Dozens plead for careful growth

February 28, 2000|By DAVE McMILLION, Charles Town

SUMMIT POINT, W.Va. - The door leading to Jefferson County from rapidly growing neighbors such as Loudoun County, Va., is wide open, and the Jefferson County Planning Commission needs to start determining how it wants to deal with the growth headed this way, several residents said at a Monday night meeting.

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The comments came during the first of five meetings the Planning Commission will hold over the next three months to gather public input about how land-use laws should be designed. More than 50 residents attended the meeting at South Jefferson Elementary School.

Many said they were farmers concerned about the county being overwhelmed by development.

Several farmers asked the Planning Commission how the county plans to pay for new schools and new roads that will be needed if the county experiences rapid growth.

They also said they support impact fees as a way to pay for those additional facilities and services.


"What are we going to do after (the county) is blacktopped over?" Jefferson County produce farmer Bill Grantham asked the Planning Commission.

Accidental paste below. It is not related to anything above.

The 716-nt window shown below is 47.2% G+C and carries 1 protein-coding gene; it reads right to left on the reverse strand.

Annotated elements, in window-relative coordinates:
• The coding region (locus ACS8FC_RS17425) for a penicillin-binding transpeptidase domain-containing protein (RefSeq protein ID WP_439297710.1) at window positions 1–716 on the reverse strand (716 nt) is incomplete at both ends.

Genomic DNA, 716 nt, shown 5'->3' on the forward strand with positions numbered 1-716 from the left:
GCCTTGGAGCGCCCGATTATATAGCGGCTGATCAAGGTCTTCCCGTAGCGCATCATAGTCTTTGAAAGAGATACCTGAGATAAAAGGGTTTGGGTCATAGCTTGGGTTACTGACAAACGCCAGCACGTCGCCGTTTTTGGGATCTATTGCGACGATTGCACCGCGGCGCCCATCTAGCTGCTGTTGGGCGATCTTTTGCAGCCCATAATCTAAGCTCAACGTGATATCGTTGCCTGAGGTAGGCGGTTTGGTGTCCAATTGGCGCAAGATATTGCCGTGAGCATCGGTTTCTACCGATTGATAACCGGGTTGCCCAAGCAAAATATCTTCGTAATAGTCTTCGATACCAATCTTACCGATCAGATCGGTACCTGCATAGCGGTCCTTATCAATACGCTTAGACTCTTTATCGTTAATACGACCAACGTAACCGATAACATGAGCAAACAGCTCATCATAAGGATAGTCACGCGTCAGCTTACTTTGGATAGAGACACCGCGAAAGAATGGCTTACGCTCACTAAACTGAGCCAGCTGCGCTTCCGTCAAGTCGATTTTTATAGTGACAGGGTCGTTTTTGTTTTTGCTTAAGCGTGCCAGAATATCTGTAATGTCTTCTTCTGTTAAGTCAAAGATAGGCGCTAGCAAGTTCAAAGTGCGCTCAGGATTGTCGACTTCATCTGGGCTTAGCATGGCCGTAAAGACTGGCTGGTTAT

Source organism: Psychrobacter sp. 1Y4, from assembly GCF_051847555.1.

Bob Tabb, a farmer who lives in Leetown, W.Va., said county residents have been generous in granting tax hikes for new schools, but the county needs to start making developers help pay for some of the school costs if growth occurs at a rapid pace.

"Some of these issues have made people speak up, and I think that's good," Tabb said.

William Slusher said the Planning Commission needs to come up with guidelines to "hold that mighty momentum" of growth. "The developers scare me," Slusher said.

While there was a large concern about how the county will deal with growth, farmers also said they want to make sure they have the right to sell some of their land to generate revenue.

The comments came as growth-related issues have been heating up in the county. A 3,300-home community is being proposed south of Charles Town along U.S. 340.

This week, Shepherdstown developer Ken Lowe said he has filed plans for a 236-home development just west of Shepherdstown, although he said he may not build it.

A group of people led by Shepherdstown, W.Va.-area resident Paul Burke recommended that the Jefferson County Commissioners put a temporary halt on new home construction until the commissioners approve tighter subdivision regulations.

The commissioners turned down the building moratorium request, saying it was too drastic of a move. The Board of Education had endorsed it.

The debate over a moratorium, however, sent a clear message to county governmentthat is needs to get to work on reviewing the county's comprehensive plan, said Jefferson County Commissioner James K. Ruland.

The comprehensive plan generally determines how and where growth should occur. Any changes in the plan are implemented through new zoning laws, planning commissioners said.

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